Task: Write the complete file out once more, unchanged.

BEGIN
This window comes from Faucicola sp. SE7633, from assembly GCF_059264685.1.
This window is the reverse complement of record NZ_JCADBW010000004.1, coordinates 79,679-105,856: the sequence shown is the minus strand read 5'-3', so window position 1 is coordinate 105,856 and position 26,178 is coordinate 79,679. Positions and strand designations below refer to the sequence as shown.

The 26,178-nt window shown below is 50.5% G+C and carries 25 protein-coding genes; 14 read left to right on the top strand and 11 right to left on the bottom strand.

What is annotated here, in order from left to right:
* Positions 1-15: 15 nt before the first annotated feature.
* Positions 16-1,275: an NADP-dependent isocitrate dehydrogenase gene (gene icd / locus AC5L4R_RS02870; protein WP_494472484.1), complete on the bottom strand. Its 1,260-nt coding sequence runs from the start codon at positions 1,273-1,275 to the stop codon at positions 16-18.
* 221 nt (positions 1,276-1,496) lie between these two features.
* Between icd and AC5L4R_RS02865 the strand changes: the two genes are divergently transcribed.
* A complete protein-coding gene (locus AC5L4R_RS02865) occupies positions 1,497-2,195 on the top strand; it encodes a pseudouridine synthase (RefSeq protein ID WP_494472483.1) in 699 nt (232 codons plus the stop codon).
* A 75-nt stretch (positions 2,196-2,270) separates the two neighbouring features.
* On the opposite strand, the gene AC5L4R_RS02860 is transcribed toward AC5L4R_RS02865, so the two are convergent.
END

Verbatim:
This window comes from Faucicola sp. SE7633, from assembly GCF_059264685.1.
This window is the reverse complement of record NZ_JCADBW010000004.1, coordinates 79,679-105,856: the sequence shown is the minus strand read 5'-3', so window position 1 is coordinate 105,856 and position 26,178 is coordinate 79,679. Positions and strand designations below refer to the sequence as shown.

The 26,178-nt window shown below is 50.5% G+C and carries 25 protein-coding genes; 14 read left to right on the top strand and 11 right to left on the bottom strand.

What is annotated here, in order from left to right:
* Positions 1-15: 15 nt before the first annotated feature.
* Positions 16-1,275: an NADP-dependent isocitrate dehydrogenase gene (gene icd / locus AC5L4R_RS02870; protein WP_494472484.1), complete on the bottom strand. Its 1,260-nt coding sequence runs from the start codon at positions 1,273-1,275 to the stop codon at positions 16-18.
* 221 nt (positions 1,276-1,496) lie between these two features.
* Between icd and AC5L4R_RS02865 the strand changes: the two genes are divergently transcribed.
* A complete protein-coding gene (locus AC5L4R_RS02865) occupies positions 1,497-2,195 on the top strand; it encodes a pseudouridine synthase (RefSeq protein ID WP_494472483.1) in 699 nt (232 codons plus the stop codon).
* A 75-nt stretch (positions 2,196-2,270) separates the two neighbouring features.
* On the opposite strand, the gene AC5L4R_RS02860 is transcribed toward AC5L4R_RS02865, so the two are convergent.